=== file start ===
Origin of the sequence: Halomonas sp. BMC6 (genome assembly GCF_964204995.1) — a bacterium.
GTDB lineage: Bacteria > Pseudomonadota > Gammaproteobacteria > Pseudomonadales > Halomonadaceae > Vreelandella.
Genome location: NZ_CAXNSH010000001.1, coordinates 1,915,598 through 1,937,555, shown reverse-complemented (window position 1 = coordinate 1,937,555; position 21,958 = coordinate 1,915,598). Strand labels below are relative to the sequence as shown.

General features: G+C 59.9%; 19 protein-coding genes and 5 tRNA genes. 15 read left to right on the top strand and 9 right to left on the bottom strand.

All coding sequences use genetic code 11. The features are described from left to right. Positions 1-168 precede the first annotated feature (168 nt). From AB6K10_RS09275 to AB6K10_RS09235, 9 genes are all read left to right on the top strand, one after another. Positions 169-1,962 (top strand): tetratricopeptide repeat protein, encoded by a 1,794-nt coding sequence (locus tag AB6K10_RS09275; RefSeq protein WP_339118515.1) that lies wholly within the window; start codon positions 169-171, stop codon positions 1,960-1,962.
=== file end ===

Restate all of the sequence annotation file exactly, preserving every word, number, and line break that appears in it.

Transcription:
Origin of the sequence: Halomonas sp. BMC6 (genome assembly GCF_964204995.1) — a bacterium.
GTDB lineage: Bacteria > Pseudomonadota > Gammaproteobacteria > Pseudomonadales > Halomonadaceae > Vreelandella.
Genome location: NZ_CAXNSH010000001.1, coordinates 1,915,598 through 1,937,555, shown reverse-complemented (window position 1 = coordinate 1,937,555; position 21,958 = coordinate 1,915,598). Strand labels below are relative to the sequence as shown.

General features: G+C 59.9%; 19 protein-coding genes and 5 tRNA genes. 15 read left to right on the top strand and 9 right to left on the bottom strand.

All coding sequences use genetic code 11. The features are described from left to right. Positions 1-168 precede the first annotated feature (168 nt). From AB6K10_RS09275 to AB6K10_RS09235, 9 genes are all read left to right on the top strand, one after another. Positions 169-1,962 (top strand): tetratricopeptide repeat protein, encoded by a 1,794-nt coding sequence (locus tag AB6K10_RS09275; RefSeq protein WP_339118515.1) that lies wholly within the window; start codon positions 169-171, stop codon positions 1,960-1,962.